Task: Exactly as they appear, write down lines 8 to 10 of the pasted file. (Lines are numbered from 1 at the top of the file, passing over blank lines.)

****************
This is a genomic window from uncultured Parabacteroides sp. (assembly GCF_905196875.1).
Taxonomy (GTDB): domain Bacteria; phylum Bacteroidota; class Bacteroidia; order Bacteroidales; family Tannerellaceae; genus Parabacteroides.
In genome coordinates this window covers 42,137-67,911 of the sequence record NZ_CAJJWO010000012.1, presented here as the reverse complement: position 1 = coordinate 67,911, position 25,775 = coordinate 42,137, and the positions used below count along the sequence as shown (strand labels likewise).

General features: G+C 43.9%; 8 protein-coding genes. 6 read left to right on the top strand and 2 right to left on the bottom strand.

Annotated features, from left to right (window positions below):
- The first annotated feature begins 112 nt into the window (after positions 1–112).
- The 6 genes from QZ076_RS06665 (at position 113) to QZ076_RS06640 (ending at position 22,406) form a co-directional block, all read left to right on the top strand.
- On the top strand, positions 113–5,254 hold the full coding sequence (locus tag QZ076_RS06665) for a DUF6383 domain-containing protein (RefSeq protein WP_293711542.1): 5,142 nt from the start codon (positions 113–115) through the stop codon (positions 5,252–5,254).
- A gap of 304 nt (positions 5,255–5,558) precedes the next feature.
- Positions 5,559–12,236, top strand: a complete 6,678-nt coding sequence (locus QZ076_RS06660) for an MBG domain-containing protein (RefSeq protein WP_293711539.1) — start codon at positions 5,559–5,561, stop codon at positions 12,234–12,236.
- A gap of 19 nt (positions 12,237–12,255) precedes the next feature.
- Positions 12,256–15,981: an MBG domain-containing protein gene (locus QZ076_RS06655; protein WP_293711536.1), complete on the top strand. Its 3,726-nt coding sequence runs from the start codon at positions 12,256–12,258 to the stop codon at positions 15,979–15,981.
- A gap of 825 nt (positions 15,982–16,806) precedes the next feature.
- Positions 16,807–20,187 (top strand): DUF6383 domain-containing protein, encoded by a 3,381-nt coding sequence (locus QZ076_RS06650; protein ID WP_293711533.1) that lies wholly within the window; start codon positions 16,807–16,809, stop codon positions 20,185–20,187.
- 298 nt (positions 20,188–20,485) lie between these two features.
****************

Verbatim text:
- On the top strand, positions 113–5,254 hold the full coding sequence (locus tag QZ076_RS06665) for a DUF6383 domain-containing protein (RefSeq protein WP_293711542.1): 5,142 nt from the start codon (positions 113–115) through the stop codon (positions 5,252–5,254).
- A gap of 304 nt (positions 5,255–5,558) precedes the next feature.
- Positions 5,559–12,236, top strand: a complete 6,678-nt coding sequence (locus QZ076_RS06660) for an MBG domain-containing protein (RefSeq protein WP_293711539.1) — start codon at positions 5,559–5,561, stop codon at positions 12,234–12,236.